The weeds on your property make seeds and can spread into natural areas, but you can prevent this by pulling your weeds before they can make seeds. Start by learning what plants you have on your property, then you can really get into the weeds.

Learn more about springtime weed management.

Don’t wait to inflate! Checking your tire pressure monthly helps drivers stay safer, save money – and save coho salmon.

A highly toxic rubber preservative in tire wear particles called 6PPD-q is killing local coho salmon at an alarming rate. As tires wear, they shed tire particles called tire crumb or dust that wash off roads into waters. Local researchers, Washington Department of Ecology and tire manufacturers are working on new formulations to address the issue, but solutions will take time – and coho can’t wait.

So don’t wait to inflate! Tires maintained monthly at their ideal air pressure wear longer, reducing the rate of toxic pollutants released.

Choosing reusable items is a great way you can contribute to King County’s Re+ initiative to reinvent the region’s waste management system, and reduce the amount of stuff going to our landfill by 70% by 2030.

We’ve partnered with businesses throughout King County to help reduce waste from single-use cups. Join the BYOC campaign by bringing your own reusable cup to coffee shops, celebrating reuse efforts in your community!

Find participating BYOC businesses and coffeeshops throughout King County.

Woman disposing food in a solid waste pickup bin for materials that can be composted Chances are, you've wasted food before. It's estimated food waste is more than 20% of what gets sent to King County's landfill. Buying more than you need, forgetting about leftovers, and improper food storage can lead to food ending up in the compost, or worse, the trash. Here are some helpful tips for reducing how much food ends up in the garbage or compost bin.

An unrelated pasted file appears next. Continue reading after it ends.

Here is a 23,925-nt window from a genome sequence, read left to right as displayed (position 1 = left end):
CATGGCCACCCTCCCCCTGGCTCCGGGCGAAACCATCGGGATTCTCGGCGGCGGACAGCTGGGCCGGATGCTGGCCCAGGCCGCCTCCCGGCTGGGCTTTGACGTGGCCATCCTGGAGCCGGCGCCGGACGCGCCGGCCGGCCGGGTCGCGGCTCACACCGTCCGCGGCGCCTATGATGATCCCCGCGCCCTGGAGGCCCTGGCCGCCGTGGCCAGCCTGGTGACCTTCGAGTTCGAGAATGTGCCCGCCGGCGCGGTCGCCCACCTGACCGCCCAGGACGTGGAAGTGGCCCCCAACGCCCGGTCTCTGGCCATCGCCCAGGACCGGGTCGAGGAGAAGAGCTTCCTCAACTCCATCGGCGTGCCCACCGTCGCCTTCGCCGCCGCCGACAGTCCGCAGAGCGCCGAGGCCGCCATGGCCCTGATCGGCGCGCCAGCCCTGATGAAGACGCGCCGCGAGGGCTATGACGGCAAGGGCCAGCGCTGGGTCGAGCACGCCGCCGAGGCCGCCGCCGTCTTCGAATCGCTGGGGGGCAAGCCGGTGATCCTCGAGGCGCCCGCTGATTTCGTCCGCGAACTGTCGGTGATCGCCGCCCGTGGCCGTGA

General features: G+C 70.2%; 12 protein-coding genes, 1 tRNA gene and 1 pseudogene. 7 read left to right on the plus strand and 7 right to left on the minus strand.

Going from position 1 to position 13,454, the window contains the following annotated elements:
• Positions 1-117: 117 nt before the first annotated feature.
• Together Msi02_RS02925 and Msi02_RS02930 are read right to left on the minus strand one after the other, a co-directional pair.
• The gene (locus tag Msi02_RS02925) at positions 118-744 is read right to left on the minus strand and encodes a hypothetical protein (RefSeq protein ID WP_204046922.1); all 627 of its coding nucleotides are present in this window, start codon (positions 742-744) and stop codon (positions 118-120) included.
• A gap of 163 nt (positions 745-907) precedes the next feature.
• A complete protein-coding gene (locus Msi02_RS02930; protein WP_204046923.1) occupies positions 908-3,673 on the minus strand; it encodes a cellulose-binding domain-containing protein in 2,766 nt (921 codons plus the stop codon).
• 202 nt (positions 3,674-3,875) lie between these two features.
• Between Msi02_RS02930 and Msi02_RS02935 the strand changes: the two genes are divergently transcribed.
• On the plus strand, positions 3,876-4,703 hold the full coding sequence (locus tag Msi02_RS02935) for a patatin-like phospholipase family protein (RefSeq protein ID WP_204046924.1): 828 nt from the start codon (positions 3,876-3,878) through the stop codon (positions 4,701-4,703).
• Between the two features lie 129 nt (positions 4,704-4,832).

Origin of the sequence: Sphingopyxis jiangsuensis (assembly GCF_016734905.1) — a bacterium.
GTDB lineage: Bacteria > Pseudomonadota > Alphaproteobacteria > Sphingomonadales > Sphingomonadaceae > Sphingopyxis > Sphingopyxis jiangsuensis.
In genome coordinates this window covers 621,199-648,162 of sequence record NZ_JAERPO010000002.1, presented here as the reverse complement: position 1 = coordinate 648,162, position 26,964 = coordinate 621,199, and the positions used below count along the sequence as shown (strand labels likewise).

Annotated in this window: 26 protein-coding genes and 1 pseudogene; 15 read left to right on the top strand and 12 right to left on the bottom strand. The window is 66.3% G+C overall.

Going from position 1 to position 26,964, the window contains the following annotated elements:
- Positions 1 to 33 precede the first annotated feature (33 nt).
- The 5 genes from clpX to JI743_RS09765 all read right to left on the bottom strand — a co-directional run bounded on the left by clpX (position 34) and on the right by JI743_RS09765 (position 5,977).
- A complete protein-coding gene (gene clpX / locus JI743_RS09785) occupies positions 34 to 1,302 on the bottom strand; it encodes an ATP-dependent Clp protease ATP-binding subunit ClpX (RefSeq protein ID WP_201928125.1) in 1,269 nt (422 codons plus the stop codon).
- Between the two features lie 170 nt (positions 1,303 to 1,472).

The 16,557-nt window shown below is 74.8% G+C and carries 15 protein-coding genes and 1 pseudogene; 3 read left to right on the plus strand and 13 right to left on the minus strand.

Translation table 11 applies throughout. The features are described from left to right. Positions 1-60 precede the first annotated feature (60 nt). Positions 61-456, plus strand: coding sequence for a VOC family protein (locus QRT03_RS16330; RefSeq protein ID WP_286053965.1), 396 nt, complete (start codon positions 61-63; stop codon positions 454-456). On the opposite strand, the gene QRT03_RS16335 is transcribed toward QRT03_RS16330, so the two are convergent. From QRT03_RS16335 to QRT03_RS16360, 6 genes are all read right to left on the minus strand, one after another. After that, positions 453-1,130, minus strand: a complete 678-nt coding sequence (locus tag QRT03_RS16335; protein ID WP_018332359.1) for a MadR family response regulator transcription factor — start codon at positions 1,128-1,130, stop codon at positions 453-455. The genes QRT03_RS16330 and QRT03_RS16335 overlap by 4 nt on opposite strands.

• Shop your refrigerator first. Set up a “use first” bin and place it at the front of your refrigerator.
  • Make a shopping list and take stock of what you already have before you go to the store.
  • Plan meals in advance and prepare perishable foods soon after shopping.
  • Store items properly to keep food fresh longer. Our food storage guide has the best ways to store common foods.

Check out Food: Too Good to Waste for more great food waste prevention ideas.

The Wastemobile will be making stops across King County throughout 2024, offering a free and convenient disposal solution for household hazardous waste, including batteries, motor oil, oil-based paint, and pesticides. Visit our website for a full list of accepted materials and to find out when the Wastemobile will be in your area.

Preserving natural systems

King County and partners will celebrate the recently completed Fall City Floodplain Restoration Project, the largest project of its kind in King County’s history that is simultaneously reducing flood risks, improving salmon habitat, and protecting farmland. King County completed the levee removal and side channel construction at a 145-acre Snoqualmie River habitat restoration site, just downstream from Fall City. A significant barrier to salmon recovery on the Snoqualmie River is a lack of good juvenile rearing habitat. The results have been immediate with more area to store flood water and new side channels for salmon habitat and rearing.

This aerial view of the Fall City restoration project shows the increase capacity for flood storage and the new side channels that will support fish habitat.


Spread the message and let your friends, family, and neighbors know what you’re doing to honor Earth Day. You can also tag us on social media to let us know!